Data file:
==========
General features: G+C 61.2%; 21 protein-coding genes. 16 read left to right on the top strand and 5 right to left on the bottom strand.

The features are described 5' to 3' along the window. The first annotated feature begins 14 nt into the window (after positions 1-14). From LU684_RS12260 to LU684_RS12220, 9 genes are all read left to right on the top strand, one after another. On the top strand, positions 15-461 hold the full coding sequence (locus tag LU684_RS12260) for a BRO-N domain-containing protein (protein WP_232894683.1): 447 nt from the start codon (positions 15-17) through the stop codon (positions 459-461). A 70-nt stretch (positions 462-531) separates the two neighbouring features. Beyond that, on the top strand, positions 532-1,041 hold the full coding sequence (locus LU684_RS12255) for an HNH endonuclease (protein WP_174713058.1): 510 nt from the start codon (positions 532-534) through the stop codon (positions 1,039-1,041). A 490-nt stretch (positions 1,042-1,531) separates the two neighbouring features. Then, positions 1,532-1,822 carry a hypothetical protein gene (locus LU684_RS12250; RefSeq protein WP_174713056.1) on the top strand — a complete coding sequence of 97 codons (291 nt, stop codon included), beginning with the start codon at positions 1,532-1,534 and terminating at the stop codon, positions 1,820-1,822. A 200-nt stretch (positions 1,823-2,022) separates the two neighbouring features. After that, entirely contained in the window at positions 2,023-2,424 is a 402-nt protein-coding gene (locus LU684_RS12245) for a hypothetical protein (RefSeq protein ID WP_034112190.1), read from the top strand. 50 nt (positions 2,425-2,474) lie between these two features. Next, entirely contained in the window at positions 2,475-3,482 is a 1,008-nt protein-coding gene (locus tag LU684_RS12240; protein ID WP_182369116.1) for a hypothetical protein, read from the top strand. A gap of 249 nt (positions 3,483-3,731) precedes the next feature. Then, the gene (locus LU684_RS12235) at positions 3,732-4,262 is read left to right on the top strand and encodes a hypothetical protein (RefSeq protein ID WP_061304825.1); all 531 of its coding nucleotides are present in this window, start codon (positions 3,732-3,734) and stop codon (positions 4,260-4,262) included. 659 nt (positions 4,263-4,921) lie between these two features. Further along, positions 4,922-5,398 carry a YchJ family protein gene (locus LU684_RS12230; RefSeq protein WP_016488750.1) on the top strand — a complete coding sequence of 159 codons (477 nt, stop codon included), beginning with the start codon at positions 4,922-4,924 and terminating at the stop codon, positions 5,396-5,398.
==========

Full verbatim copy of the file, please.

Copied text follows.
General features: G+C 61.2%; 21 protein-coding genes. 16 read left to right on the top strand and 5 right to left on the bottom strand.

The features are described 5' to 3' along the window. The first annotated feature begins 14 nt into the window (after positions 1-14). From LU684_RS12260 to LU684_RS12220, 9 genes are all read left to right on the top strand, one after another. On the top strand, positions 15-461 hold the full coding sequence (locus tag LU684_RS12260) for a BRO-N domain-containing protein (protein WP_232894683.1): 447 nt from the start codon (positions 15-17) through the stop codon (positions 459-461). A 70-nt stretch (positions 462-531) separates the two neighbouring features. Beyond that, on the top strand, positions 532-1,041 hold the full coding sequence (locus LU684_RS12255) for an HNH endonuclease (protein WP_174713058.1): 510 nt from the start codon (positions 532-534) through the stop codon (positions 1,039-1,041). A 490-nt stretch (positions 1,042-1,531) separates the two neighbouring features. Then, positions 1,532-1,822 carry a hypothetical protein gene (locus LU684_RS12250; RefSeq protein WP_174713056.1) on the top strand — a complete coding sequence of 97 codons (291 nt, stop codon included), beginning with the start codon at positions 1,532-1,534 and terminating at the stop codon, positions 1,820-1,822. A 200-nt stretch (positions 1,823-2,022) separates the two neighbouring features. After that, entirely contained in the window at positions 2,023-2,424 is a 402-nt protein-coding gene (locus LU684_RS12245) for a hypothetical protein (RefSeq protein ID WP_034112190.1), read from the top strand. 50 nt (positions 2,425-2,474) lie between these two features. Next, entirely contained in the window at positions 2,475-3,482 is a 1,008-nt protein-coding gene (locus tag LU684_RS12240; protein ID WP_182369116.1) for a hypothetical protein, read from the top strand. A gap of 249 nt (positions 3,483-3,731) precedes the next feature. Then, the gene (locus LU684_RS12235) at positions 3,732-4,262 is read left to right on the top strand and encodes a hypothetical protein (RefSeq protein ID WP_061304825.1); all 531 of its coding nucleotides are present in this window, start codon (positions 3,732-3,734) and stop codon (positions 4,260-4,262) included. 659 nt (positions 4,263-4,921) lie between these two features. Further along, positions 4,922-5,398 carry a YchJ family protein gene (locus LU684_RS12230; RefSeq protein WP_016488750.1) on the top strand — a complete coding sequence of 159 codons (477 nt, stop codon included), beginning with the start codon at positions 4,922-4,924 and terminating at the stop codon, positions 5,396-5,398.